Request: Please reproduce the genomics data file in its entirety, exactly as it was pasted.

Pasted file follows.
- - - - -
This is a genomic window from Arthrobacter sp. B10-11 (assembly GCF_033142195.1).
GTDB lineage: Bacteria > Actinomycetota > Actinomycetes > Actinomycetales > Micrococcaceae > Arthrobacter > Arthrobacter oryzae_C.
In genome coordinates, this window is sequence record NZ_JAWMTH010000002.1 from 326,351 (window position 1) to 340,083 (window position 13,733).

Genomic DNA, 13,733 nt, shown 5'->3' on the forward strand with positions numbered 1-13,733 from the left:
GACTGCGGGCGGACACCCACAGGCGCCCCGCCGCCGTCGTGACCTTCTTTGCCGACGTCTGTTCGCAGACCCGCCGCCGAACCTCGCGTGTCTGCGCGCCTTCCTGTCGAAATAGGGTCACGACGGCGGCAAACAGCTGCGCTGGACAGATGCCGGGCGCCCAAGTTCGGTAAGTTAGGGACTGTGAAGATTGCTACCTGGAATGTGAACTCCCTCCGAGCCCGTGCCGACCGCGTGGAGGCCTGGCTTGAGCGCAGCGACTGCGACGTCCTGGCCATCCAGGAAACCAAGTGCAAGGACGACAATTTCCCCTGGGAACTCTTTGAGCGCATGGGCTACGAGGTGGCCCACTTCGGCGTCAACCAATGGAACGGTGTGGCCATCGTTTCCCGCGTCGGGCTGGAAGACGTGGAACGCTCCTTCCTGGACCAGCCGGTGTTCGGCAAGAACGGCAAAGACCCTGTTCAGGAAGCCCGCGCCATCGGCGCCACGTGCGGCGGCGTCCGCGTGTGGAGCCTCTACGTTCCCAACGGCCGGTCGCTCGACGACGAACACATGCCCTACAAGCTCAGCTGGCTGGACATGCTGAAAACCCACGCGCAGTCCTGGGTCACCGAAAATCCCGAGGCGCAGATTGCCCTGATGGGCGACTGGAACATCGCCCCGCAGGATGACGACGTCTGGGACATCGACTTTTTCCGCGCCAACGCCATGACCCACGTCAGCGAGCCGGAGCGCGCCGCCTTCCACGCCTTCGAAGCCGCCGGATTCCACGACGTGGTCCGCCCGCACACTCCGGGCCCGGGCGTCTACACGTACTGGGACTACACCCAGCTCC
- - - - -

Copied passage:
This is a genomic window from Arthrobacter sp. B10-11 (assembly GCF_033142195.1).
GTDB lineage: Bacteria > Actinomycetota > Actinomycetes > Actinomycetales > Micrococcaceae > Arthrobacter > Arthrobacter oryzae_C.
In genome coordinates, this window is sequence record NZ_JAWMTH010000002.1 from 326,351 (window position 1) to 340,083 (window position 13,733).

Genomic DNA, 13,733 nt, shown 5'->3' on the forward strand with positions numbered 1-13,733 from the left:
GACTGCGGGCGGACACCCACAGGCGCCCCGCCGCCGTCGTGACCTTCTTTGCCGACGTCTGTTCGCAGACCCGCCGCCGAACCTCGCGTGTCTGCGCGCCTTCCTGTCGAAATAGGGTCACGACGGCGGCAAACAGCTGCGCTGGACAGATGCCGGGCGCCCAAGTTCGGTAAGTTAGGGACTGTGAAGATTGCTACCTGGAATGTGAACTCCCTCCGAGCCCGTGCCGACCGCGTGGAGGCCTGGCTTGAGCGCAGCGACTGCGACGTCCTGGCCATCCAGGAAACCAAGTGCAAGGACGACAATTTCCCCTGGGAACTCTTTGAGCGCATGGGCTACGAGGTGGCCCACTTCGGCGTCAACCAATGGAACGGTGTGGCCATCGTTTCCCGCGTCGGGCTGGAAGACGTGGAACGCTCCTTCCTGGACCAGCCGGTGTTCGGCAAGAACGGCAAAGACCCTGTTCAGGAAGCCCGCGCCATCGGCGCCACGTGCGGCGGCGTCCGCGTGTGGAGCCTCTACGTTCCCAACGGCCGGTCGCTCGACGACGAACACATGCCCTACAAGCTCAGCTGGCTGGACATGCTGAAAACCCACGCGCAGTCCTGGGTCACCGAAAATCCCGAGGCGCAGATTGCCCTGATGGGCGACTGGAACATCGCCCCGCAGGATGACGACGTCTGGGACATCGACTTTTTCCGCGCCAACGCCATGACCCACGTCAGCGAGCCGGAGCGCGCCGCCTTCCACGCCTTCGAAGCCGCCGGATTCCACGACGTGGTCCGCCCGCACACTCCGGGCCCGGGCGTCTACACGTACTGGGACTACACCCAGCTCC